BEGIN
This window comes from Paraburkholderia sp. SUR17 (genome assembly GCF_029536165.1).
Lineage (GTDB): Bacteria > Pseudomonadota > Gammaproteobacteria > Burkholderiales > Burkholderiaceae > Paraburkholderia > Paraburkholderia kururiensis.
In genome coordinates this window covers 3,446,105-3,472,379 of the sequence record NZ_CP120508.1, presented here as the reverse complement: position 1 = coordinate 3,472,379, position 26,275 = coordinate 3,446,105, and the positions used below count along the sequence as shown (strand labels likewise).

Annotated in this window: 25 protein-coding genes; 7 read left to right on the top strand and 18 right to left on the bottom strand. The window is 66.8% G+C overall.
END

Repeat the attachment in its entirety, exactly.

This window comes from Paraburkholderia sp. SUR17 (genome assembly GCF_029536165.1).
Lineage (GTDB): Bacteria > Pseudomonadota > Gammaproteobacteria > Burkholderiales > Burkholderiaceae > Paraburkholderia > Paraburkholderia kururiensis.
In genome coordinates this window covers 3,446,105-3,472,379 of the sequence record NZ_CP120508.1, presented here as the reverse complement: position 1 = coordinate 3,472,379, position 26,275 = coordinate 3,446,105, and the positions used below count along the sequence as shown (strand labels likewise).

Annotated in this window: 25 protein-coding genes; 7 read left to right on the top strand and 18 right to left on the bottom strand. The window is 66.8% G+C overall.